from becoming overextended with their borrowing during the course of the loan. A loan covenant
is a condition that the borrower must comply with. If the borrower does not act in accordance with
the covenants, the loan can be considered in default and the bank can demand payment.

1.3 Overdrafts and short-term loans compared
A customer might ask the bank for an overdraft facility when the bank would wish to suggest a loan
instead; alternatively, a customer might ask for a loan when an overdraft would be more appropriate.
(a)

In most cases, when a customer wants finance to help with 'day to day' trading and cash flow
needs, an overdraft would be the appropriate method of financing. The customer should not be
short of cash all the time, and should expect to be in credit in some days, but in need of an
overdraft on others.

(b)

When a customer wants to borrow from a bank for only a short period of time, even for the
purchase of a major fixed asset, such as an item of plant or machinery, an overdraft facility might
be more suitable than a loan, because the customer will stop paying interest as soon as their
account goes into credit.

1.3.1 Advantages of an overdraft over a loan
(a)

The customer only pays interest when they are overdrawn.

(b)

The bank has the flexibility to review the customer's overdraft facility periodically, and perhaps
agree to additional facilities, or insist on a reduction in the facility.

(c)

An overdraft can do the same job as a loan: a facility can simply be renewed every time it comes
up for review.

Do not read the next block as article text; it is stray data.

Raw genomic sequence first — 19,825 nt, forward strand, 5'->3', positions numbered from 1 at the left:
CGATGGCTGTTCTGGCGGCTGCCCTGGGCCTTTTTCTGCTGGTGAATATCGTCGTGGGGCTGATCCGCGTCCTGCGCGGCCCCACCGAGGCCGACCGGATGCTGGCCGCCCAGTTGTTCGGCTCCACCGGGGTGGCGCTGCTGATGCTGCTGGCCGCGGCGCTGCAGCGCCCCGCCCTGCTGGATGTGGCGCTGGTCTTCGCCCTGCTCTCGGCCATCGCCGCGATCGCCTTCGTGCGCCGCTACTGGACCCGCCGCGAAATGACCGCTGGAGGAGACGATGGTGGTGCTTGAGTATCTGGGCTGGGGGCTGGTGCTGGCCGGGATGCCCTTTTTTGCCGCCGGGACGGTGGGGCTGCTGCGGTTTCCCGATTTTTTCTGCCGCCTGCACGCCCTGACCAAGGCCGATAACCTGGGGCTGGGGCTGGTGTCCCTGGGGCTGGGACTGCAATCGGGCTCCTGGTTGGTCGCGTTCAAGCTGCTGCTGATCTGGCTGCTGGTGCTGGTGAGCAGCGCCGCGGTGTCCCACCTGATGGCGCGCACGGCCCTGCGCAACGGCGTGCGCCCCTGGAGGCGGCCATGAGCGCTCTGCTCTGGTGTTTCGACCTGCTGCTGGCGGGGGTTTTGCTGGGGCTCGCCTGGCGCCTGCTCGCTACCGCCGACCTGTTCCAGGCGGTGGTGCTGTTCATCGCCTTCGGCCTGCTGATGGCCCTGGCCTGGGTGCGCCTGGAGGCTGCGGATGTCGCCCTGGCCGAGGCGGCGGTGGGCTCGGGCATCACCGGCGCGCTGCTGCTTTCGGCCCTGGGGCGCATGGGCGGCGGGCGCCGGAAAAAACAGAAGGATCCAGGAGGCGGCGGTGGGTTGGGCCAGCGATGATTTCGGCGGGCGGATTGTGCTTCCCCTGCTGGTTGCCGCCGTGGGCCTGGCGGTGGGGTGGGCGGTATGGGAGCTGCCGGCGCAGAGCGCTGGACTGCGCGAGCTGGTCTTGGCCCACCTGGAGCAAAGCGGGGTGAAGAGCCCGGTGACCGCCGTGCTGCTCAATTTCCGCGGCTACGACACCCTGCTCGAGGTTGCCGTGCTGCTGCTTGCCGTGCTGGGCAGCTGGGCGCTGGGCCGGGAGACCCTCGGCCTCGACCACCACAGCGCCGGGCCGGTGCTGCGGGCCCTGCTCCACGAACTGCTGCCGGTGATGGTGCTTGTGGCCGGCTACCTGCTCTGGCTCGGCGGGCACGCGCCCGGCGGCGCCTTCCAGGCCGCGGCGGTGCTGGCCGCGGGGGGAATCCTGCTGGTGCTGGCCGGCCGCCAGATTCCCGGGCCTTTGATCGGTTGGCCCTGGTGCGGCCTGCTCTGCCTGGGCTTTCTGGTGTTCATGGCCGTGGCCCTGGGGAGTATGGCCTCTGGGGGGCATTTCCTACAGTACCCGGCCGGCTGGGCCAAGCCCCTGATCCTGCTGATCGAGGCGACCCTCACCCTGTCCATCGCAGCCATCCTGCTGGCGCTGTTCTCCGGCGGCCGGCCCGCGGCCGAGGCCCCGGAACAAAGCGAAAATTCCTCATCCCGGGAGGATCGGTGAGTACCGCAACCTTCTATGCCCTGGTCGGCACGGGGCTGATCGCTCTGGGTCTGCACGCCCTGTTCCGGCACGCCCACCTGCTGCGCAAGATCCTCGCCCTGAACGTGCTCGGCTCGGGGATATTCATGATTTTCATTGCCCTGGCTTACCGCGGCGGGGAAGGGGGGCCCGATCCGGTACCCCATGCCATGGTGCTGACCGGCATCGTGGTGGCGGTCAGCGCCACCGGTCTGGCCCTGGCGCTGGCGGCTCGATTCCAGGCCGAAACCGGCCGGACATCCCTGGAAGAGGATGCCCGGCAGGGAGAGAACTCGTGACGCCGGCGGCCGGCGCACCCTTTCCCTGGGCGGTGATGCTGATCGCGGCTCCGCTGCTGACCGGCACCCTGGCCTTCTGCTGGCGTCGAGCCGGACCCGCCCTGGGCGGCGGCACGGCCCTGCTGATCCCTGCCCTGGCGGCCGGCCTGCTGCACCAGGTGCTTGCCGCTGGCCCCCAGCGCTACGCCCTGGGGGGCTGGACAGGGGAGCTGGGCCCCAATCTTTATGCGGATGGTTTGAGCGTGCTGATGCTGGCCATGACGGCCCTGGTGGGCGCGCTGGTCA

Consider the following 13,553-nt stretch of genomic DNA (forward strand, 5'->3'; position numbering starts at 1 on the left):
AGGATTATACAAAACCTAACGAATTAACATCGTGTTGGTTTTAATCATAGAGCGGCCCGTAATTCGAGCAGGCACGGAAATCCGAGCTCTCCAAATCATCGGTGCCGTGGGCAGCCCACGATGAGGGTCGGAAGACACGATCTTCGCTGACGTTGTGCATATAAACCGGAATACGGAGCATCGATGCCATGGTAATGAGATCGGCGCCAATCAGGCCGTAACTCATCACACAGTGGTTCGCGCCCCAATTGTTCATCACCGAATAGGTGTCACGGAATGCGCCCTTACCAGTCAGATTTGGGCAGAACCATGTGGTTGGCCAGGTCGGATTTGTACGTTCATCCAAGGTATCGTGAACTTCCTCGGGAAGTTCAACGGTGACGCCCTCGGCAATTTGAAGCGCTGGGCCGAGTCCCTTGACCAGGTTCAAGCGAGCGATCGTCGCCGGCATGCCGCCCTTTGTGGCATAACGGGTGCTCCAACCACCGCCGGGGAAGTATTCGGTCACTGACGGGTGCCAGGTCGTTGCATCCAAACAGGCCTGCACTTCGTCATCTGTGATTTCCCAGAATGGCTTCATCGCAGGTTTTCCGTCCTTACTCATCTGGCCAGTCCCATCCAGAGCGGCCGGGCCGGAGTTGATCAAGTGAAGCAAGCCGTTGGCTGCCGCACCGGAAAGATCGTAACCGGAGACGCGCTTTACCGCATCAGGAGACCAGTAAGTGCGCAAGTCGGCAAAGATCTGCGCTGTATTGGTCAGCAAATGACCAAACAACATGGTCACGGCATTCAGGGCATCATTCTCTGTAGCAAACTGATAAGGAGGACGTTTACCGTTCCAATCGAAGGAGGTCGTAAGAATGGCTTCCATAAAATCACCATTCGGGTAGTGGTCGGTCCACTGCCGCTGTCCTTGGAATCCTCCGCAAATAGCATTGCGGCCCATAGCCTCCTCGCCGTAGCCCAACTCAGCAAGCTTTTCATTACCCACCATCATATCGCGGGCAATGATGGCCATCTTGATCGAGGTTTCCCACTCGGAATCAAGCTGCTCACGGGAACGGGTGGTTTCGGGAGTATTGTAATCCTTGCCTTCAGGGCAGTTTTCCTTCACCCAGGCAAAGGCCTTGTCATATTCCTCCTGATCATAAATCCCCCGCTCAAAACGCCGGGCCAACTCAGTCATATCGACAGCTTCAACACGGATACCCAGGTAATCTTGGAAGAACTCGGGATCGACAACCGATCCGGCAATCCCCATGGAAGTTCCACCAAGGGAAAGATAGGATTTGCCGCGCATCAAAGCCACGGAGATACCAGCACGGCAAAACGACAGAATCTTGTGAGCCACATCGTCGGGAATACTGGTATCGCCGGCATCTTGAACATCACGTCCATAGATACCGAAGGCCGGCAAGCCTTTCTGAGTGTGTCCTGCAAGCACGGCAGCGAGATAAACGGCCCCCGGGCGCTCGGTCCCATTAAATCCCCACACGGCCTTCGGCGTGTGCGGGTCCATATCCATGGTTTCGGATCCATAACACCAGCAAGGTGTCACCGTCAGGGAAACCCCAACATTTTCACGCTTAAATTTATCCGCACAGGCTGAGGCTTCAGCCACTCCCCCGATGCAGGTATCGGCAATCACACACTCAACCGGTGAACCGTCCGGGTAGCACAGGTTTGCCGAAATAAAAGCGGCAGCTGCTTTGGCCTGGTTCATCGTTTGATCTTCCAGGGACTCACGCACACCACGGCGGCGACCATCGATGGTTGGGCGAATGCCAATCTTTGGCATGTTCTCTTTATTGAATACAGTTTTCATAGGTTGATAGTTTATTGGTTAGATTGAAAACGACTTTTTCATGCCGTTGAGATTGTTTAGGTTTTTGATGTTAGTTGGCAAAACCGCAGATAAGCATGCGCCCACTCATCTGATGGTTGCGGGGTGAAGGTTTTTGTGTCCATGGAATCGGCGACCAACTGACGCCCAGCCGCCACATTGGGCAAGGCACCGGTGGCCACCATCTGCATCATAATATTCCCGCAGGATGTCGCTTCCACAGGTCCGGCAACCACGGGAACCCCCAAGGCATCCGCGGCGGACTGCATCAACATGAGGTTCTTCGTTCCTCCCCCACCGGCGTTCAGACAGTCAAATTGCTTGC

Bear in mind, however, that overdrafts are normally repayable on demand.

1.3.2 Advantages of a loan for longer-term lending
(a)

Both the customer and the bank know exactly what the repayments of the loan will be and how
much interest is payable, and when. This makes planning (budgeting) simpler.

(b)

The interest rate on the loan balance is likely to be lower than the interest charged on overdrawn
balances. The comparative cost therefore depends on the size and duration of borrowing
requirements.

(c)

The customer does not have to worry about the bank deciding to reduce or withdraw an overdraft
facility before they are in a position to repay what is owed. There is an element of 'security' or 'peace
of mind' in being able to arrange a loan for an agreed term.

(d)

Loans normally carry a facility letter setting out the precise terms of the agreement.

Part E Business finance  12: Sources of finance

229

However, a mix of overdrafts and loans might be suggested in some cases. Consider a case where a
business asks for a loan, perhaps to purchase a shop with inventory. The banker might wish to suggest a
loan to help with the purchase of the shop, but that inventory ought to be financed by an overdraft facility.